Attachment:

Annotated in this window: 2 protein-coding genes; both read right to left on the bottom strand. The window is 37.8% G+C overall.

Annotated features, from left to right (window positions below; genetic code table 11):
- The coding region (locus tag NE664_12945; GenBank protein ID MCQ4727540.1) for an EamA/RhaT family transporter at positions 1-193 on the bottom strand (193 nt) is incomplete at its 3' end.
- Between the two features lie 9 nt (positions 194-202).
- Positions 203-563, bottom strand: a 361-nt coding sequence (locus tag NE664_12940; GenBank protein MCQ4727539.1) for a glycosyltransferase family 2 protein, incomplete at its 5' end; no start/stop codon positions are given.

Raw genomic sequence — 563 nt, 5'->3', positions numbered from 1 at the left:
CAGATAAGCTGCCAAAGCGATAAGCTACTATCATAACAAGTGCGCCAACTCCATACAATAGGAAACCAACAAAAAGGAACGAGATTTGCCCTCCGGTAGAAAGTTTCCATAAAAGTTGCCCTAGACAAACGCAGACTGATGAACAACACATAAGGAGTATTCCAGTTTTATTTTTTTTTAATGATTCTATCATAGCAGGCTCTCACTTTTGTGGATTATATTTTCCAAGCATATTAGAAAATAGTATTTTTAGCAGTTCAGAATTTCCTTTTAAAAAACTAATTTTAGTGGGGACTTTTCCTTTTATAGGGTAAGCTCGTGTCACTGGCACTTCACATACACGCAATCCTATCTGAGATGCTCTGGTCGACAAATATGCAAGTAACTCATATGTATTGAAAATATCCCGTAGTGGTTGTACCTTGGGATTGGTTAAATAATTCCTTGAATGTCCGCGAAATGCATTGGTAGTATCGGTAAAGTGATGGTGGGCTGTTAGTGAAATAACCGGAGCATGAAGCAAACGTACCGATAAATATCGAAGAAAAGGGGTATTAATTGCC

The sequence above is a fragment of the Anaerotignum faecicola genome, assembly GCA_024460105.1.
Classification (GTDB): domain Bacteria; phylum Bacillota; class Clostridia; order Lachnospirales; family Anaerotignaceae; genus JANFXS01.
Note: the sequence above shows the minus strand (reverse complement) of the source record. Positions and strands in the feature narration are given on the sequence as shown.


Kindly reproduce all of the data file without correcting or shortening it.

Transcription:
Annotated in this window: 2 protein-coding genes; both read right to left on the bottom strand. The window is 37.8% G+C overall.

Annotated features, from left to right (window positions below; genetic code table 11):
- The coding region (locus tag NE664_12945; GenBank protein ID MCQ4727540.1) for an EamA/RhaT family transporter at positions 1-193 on the bottom strand (193 nt) is incomplete at its 3' end.
- Between the two features lie 9 nt (positions 194-202).
- Positions 203-563, bottom strand: a 361-nt coding sequence (locus tag NE664_12940; GenBank protein MCQ4727539.1) for a glycosyltransferase family 2 protein, incomplete at its 5' end; no start/stop codon positions are given.

Raw genomic sequence — 563 nt, 5'->3', positions numbered from 1 at the left:
CAGATAAGCTGCCAAAGCGATAAGCTACTATCATAACAAGTGCGCCAACTCCATACAATAGGAAACCAACAAAAAGGAACGAGATTTGCCCTCCGGTAGAAAGTTTCCATAAAAGTTGCCCTAGACAAACGCAGACTGATGAACAACACATAAGGAGTATTCCAGTTTTATTTTTTTTTAATGATTCTATCATAGCAGGCTCTCACTTTTGTGGATTATATTTTCCAAGCATATTAGAAAATAGTATTTTTAGCAGTTCAGAATTTCCTTTTAAAAAACTAATTTTAGTGGGGACTTTTCCTTTTATAGGGTAAGCTCGTGTCACTGGCACTTCACATACACGCAATCCTATCTGAGATGCTCTGGTCGACAAATATGCAAGTAACTCATATGTATTGAAAATATCCCGTAGTGGTTGTACCTTGGGATTGGTTAAATAATTCCTTGAATGTCCGCGAAATGCATTGGTAGTATCGGTAAAGTGATGGTGGGCTGTTAGTGAAATAACCGGAGCATGAAGCAAACGTACCGATAAATATCGAAGAAAAGGGGTATTAATTGCC

The sequence above is a fragment of the Anaerotignum faecicola genome, assembly GCA_024460105.1.
Classification (GTDB): domain Bacteria; phylum Bacillota; class Clostridia; order Lachnospirales; family Anaerotignaceae; genus JANFXS01.
Note: the sequence above shows the minus strand (reverse complement) of the source record. Positions and strands in the feature narration are given on the sequence as shown.